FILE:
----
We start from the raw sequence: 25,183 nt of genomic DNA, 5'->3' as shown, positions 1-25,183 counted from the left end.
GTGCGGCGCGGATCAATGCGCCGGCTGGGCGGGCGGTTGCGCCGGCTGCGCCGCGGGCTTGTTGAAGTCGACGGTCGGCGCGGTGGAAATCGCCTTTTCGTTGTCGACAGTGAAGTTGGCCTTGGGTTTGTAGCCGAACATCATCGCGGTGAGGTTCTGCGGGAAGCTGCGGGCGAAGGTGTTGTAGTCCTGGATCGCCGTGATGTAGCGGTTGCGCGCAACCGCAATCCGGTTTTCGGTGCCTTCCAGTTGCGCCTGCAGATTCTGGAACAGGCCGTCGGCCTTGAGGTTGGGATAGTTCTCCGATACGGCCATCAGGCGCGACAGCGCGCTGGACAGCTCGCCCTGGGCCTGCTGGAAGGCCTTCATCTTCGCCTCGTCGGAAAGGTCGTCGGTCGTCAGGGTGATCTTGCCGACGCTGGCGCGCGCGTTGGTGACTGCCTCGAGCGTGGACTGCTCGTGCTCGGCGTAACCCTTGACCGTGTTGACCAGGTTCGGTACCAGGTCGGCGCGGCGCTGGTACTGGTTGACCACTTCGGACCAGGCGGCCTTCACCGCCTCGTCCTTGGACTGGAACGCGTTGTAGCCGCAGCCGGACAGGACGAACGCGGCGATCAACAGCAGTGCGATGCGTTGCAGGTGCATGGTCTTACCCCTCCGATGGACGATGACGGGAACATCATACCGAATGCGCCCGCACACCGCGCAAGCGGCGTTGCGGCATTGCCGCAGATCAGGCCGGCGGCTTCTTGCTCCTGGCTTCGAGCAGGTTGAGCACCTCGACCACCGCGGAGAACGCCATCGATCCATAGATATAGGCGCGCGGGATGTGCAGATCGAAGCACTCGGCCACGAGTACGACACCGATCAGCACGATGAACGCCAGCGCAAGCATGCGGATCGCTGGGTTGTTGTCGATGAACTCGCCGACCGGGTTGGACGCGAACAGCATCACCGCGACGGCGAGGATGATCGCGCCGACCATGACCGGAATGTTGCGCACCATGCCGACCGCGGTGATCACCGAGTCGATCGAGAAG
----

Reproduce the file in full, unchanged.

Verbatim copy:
We start from the raw sequence: 25,183 nt of genomic DNA, 5'->3' as shown, positions 1-25,183 counted from the left end.
GTGCGGCGCGGATCAATGCGCCGGCTGGGCGGGCGGTTGCGCCGGCTGCGCCGCGGGCTTGTTGAAGTCGACGGTCGGCGCGGTGGAAATCGCCTTTTCGTTGTCGACAGTGAAGTTGGCCTTGGGTTTGTAGCCGAACATCATCGCGGTGAGGTTCTGCGGGAAGCTGCGGGCGAAGGTGTTGTAGTCCTGGATCGCCGTGATGTAGCGGTTGCGCGCAACCGCAATCCGGTTTTCGGTGCCTTCCAGTTGCGCCTGCAGATTCTGGAACAGGCCGTCGGCCTTGAGGTTGGGATAGTTCTCCGATACGGCCATCAGGCGCGACAGCGCGCTGGACAGCTCGCCCTGGGCCTGCTGGAAGGCCTTCATCTTCGCCTCGTCGGAAAGGTCGTCGGTCGTCAGGGTGATCTTGCCGACGCTGGCGCGCGCGTTGGTGACTGCCTCGAGCGTGGACTGCTCGTGCTCGGCGTAACCCTTGACCGTGTTGACCAGGTTCGGTACCAGGTCGGCGCGGCGCTGGTACTGGTTGACCACTTCGGACCAGGCGGCCTTCACCGCCTCGTCCTTGGACTGGAACGCGTTGTAGCCGCAGCCGGACAGGACGAACGCGGCGATCAACAGCAGTGCGATGCGTTGCAGGTGCATGGTCTTACCCCTCCGATGGACGATGACGGGAACATCATACCGAATGCGCCCGCACACCGCGCAAGCGGCGTTGCGGCATTGCCGCAGATCAGGCCGGCGGCTTCTTGCTCCTGGCTTCGAGCAGGTTGAGCACCTCGACCACCGCGGAGAACGCCATCGATCCATAGATATAGGCGCGCGGGATGTGCAGATCGAAGCACTCGGCCACGAGTACGACACCGATCAGCACGATGAACGCCAGCGCAAGCATGCGGATCGCTGGGTTGTTGTCGATGAACTCGCCGACCGGGTTGGACGCGAACAGCATCACCGCGACGGCGAGGATGATCGCGCCGACCATGACCGGAATGTTGCGCACCATGCCGACCGCGGTGATCACCGAGTCGATCGAGAAG